LOS ANGELES -- It is a code, more than a set of rules. An understanding among stuntmen.
Always say, "Yes" before thinking anything all the way though.
Always overprepare to overcompensate for being so rash to respond.
Then just do it.
It was harder still to imagine him topping some of the dunks he already has thrown down in games during a magical rookie season, in Saturday's slam dunk contest.
The expectations for Griffin were both irresistible and impossibly high.
But like any good stuntman, Griffin didn't focus on any of that.
He just said, "Yes" when someone asked if he wanted to be in the competition, figured out how to jump over a car while dunking a basketball, then just went out and did it.
"When they first came to me with the dunk contest idea, they said there were no rules," Griffin said. "I was like, 'So I can jump over a car?' Kind of playing around."
The NBA representative on the other end of the line said that'd be fine.
"I was like, 'Oh, maybe I have to do it now,'" Griffin said.
As you might imagine, Clippers executives were a bit more leery.
This time last year, Griffin was watching games in a suit and tie while recovering from a broken kneecap suffered on the landing of a high-flying dunk.
Thursday evening, front-office staffers showed up to watch him practice the daring dunk.
"I noticed when I went in for my rehearsal Thursday night, everybody from the Clippers was there," he said. "All our upper management. Then I realized, everybody is kind of nervous about this. So I jumped over it and I kind of looked at them. They were like, 'All right, you can do it.'"
Teammate Baron Davis, the supporting actor in Griffin's classic dunk, was a little more blunt in describing the level of worry among the Clippers' brass: "I think they were sitting on their hands the whole time."
Was it risky?
But so was accepting the challenge of competing in a dunk contest as one of the most overwhelming favorites in years.
"I guess I could've clipped my foot on the side and smashed my face into the car," Griffin mused afterward. "But I didn't really think about it like that. It's just one of those things where I knew I could get over it, so I just did it."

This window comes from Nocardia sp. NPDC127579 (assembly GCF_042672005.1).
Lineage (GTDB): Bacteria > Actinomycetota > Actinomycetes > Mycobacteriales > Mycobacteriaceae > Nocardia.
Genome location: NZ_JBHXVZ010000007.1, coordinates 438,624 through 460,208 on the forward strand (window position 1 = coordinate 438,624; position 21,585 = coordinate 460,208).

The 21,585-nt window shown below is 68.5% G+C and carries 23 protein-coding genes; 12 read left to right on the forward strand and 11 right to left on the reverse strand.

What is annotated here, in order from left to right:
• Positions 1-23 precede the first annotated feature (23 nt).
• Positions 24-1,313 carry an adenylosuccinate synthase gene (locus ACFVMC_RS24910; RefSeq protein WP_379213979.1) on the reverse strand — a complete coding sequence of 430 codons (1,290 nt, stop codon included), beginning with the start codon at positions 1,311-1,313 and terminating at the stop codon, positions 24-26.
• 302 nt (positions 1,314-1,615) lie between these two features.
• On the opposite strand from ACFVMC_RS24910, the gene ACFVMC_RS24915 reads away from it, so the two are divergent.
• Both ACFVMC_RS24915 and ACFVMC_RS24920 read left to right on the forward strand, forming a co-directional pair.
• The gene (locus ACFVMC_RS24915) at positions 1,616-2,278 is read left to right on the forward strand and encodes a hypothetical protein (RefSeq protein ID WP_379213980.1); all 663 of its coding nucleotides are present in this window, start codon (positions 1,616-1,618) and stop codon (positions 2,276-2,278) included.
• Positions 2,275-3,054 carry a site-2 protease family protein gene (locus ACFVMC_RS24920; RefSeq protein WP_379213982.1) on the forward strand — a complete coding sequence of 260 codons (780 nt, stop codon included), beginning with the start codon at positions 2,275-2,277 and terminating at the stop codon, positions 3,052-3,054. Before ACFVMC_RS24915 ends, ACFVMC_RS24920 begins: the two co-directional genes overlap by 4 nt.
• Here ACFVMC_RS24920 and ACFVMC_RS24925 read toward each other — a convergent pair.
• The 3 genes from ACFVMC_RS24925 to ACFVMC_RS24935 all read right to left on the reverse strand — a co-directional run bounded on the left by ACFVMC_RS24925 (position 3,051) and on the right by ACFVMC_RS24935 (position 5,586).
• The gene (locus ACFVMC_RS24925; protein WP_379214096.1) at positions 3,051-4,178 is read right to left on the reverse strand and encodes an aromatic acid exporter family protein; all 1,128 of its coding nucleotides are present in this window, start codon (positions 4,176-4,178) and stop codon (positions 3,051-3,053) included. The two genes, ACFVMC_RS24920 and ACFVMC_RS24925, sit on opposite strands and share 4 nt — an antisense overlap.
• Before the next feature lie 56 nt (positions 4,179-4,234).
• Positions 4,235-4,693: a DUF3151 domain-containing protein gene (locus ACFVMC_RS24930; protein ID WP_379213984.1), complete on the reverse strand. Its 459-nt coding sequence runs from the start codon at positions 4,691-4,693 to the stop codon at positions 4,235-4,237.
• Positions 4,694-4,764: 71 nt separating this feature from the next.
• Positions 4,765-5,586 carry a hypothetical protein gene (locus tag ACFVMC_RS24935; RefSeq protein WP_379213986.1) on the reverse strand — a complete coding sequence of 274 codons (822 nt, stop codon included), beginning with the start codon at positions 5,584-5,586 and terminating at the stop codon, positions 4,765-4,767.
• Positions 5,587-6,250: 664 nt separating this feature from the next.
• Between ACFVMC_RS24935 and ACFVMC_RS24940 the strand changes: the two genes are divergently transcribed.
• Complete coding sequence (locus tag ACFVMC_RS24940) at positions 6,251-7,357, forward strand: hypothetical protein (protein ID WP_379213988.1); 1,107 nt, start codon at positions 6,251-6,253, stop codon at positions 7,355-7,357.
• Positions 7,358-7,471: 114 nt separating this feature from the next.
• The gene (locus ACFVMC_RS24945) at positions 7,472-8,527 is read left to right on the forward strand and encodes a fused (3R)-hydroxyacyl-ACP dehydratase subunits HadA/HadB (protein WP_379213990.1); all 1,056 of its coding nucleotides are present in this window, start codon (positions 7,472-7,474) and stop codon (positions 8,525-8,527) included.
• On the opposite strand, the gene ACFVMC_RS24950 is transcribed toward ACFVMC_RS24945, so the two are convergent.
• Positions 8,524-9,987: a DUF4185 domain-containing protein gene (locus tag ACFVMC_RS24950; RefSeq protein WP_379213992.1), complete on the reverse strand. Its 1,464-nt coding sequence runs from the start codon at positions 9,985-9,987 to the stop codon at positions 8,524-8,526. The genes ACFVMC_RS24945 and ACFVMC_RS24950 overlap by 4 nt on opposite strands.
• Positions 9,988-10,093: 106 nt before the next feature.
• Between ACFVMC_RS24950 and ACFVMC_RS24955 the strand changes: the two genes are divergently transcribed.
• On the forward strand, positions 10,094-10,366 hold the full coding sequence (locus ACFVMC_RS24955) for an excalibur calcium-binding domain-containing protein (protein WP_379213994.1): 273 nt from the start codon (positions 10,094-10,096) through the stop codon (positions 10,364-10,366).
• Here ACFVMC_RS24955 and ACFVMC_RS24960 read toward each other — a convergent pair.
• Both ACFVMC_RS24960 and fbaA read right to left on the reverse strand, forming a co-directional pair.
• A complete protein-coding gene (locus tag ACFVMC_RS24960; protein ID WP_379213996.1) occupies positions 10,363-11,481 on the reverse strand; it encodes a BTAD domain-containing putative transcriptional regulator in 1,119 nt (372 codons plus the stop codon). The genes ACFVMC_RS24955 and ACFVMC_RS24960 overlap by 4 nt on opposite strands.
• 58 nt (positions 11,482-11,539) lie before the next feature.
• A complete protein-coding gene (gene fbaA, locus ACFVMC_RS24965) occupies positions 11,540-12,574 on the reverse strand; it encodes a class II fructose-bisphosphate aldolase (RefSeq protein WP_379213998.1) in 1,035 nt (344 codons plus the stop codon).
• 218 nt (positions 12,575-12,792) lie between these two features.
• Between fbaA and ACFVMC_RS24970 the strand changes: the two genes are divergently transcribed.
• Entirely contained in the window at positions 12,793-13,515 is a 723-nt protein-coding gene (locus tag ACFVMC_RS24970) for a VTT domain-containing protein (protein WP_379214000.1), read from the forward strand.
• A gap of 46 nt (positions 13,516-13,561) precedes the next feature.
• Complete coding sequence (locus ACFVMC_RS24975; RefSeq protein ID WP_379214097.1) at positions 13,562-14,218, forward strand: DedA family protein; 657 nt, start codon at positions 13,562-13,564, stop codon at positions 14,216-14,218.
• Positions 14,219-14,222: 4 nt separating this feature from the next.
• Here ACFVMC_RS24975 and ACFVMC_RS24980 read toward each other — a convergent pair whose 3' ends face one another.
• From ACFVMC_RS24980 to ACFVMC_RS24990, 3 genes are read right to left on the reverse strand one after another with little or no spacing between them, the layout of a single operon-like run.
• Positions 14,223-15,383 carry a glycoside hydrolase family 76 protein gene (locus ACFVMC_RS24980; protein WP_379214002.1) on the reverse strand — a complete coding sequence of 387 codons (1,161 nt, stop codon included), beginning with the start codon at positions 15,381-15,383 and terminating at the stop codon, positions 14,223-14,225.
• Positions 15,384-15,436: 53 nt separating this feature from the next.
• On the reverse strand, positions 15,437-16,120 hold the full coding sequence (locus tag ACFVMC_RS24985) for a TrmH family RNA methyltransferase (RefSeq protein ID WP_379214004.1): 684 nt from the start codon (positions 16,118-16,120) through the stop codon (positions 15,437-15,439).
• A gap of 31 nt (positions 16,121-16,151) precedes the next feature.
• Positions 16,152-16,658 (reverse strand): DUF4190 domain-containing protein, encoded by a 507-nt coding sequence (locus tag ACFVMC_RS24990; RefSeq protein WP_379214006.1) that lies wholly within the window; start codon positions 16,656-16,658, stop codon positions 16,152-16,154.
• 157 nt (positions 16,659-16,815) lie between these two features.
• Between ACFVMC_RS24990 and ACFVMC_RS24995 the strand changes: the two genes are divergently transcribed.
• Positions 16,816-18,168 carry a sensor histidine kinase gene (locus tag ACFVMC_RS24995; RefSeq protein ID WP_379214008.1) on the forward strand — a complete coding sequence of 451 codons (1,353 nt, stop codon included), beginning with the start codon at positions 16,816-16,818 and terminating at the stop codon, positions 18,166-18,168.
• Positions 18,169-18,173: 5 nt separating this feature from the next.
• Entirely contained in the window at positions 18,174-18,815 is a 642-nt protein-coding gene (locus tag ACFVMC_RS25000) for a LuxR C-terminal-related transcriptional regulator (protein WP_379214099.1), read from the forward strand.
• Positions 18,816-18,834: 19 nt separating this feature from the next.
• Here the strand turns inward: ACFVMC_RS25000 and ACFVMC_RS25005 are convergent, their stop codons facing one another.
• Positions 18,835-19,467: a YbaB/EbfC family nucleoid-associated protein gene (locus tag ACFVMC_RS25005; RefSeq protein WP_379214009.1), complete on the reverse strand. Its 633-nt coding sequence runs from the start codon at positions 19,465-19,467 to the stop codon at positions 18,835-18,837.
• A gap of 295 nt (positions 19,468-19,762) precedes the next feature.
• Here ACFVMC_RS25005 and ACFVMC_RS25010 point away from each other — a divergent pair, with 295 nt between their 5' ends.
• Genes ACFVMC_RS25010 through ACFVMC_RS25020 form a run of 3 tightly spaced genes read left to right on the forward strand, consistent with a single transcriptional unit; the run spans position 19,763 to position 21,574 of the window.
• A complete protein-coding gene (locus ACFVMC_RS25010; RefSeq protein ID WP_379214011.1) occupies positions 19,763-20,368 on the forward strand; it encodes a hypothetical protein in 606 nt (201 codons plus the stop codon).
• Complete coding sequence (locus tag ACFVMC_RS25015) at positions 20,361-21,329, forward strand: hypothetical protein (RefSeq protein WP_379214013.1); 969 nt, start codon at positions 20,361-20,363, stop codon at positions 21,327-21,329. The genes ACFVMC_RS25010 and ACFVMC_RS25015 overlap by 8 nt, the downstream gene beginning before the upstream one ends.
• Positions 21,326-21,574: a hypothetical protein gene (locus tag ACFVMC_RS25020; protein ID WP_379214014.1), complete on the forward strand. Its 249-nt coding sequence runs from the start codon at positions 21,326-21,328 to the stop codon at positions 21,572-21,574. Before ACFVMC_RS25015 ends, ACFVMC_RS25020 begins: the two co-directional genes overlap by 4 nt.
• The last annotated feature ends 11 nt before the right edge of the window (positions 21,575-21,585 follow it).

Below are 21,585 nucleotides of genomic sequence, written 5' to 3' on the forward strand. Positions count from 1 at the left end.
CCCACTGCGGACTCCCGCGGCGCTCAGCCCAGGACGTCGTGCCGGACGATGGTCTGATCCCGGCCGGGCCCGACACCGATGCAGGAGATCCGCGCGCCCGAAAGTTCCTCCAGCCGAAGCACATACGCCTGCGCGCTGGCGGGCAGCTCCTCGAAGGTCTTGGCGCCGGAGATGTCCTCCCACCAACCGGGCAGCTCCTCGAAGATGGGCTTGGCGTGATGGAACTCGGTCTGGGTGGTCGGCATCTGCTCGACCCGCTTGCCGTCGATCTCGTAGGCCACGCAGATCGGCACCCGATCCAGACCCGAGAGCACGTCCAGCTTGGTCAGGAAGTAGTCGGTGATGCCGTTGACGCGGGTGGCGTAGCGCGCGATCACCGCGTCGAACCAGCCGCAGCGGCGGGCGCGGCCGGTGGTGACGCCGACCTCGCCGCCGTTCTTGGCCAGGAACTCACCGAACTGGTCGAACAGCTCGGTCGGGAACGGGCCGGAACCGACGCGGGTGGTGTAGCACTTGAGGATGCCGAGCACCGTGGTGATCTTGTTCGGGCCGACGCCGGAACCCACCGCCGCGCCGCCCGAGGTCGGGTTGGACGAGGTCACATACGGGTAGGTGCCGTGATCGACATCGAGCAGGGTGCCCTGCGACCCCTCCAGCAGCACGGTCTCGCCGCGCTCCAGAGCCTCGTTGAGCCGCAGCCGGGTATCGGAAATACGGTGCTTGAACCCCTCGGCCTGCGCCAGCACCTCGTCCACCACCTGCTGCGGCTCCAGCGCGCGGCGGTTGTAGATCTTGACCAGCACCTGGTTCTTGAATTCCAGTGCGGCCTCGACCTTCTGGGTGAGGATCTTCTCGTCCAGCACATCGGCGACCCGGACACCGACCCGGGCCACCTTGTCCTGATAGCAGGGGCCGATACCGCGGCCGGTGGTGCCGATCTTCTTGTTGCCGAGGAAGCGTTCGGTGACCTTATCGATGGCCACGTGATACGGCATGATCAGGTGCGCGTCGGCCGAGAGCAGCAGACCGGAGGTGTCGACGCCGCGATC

There's a lot Griffin seems to know he can do that others can't yet picture.
As good as he has been as a rookie, he still thinks his game is "not even close" to what it can be. He can improve defensively and with his back to the basket, he can raise his free throw percentage into the 70s and learn to master fall-away jumpers.
But Saturday night wasn't about that kind of growth.
It was about the challenge. Not of living up to the enormous expectations on him to win, but of finding a way to enjoy the moment in spite of the weight of the NBA world that has been placed on his shoulders this weekend.
"You hear a lot of stuff building up to it, that's the toughest thing," he said. "Everybody wants us to do these things that are impossible. People are like, do it between the legs twice. Obviously, I can't do that."
Instead, Griffin played to his natural strengths: power, finesse, daring and athleticism.
His first dunk -- a 360-degree two-handed power slam -- was all about athleticism and power. His second dunk -- a one-handed tomahawk off a pass from Davis that caromed off the side of the back-board -- was a nod to his grace and finesse.
His third dunk -- a one-handed elbow dunk off the backboard -- was an homage to Vince Carter, his first inspiration. Carter made a similar dunk in 2000.
"After I watched Vince Carter win, I think I walked my bike out to the driveway and jumped over it," Griffin said. "For real. Like on the eight-foot goal. I would always do stuff like that as a kid, and I always envisioned myself being in the dunk contest. So it was cool to be able to come out here and actually do it now for real."
His final dunk, over the hood of a Kia Optima and backed up by the Crenshaw Elite gospel choir, was all about his daring and drive.
As he stood near midcourt, preparing for the dunk, the lead singer of the choir asked:
"Blake, Do you believe you can fly?"
Griffin raised his arms to the crowd, inciting them to cheer even though most people were holding their breath.
Then, like any great stuntman, he just went out and did it.
Davis fed a perfect pass through the sunroof of the car, then watched as Griffin rose up and flew by.
The look on Davis' face afterward was one of joy and relief.
"I don't really have words for it," Davis said. "I just have reactions. It was wild."
Ramona Shelburne is a reporter and columnist for ESPNLosAngeles.com.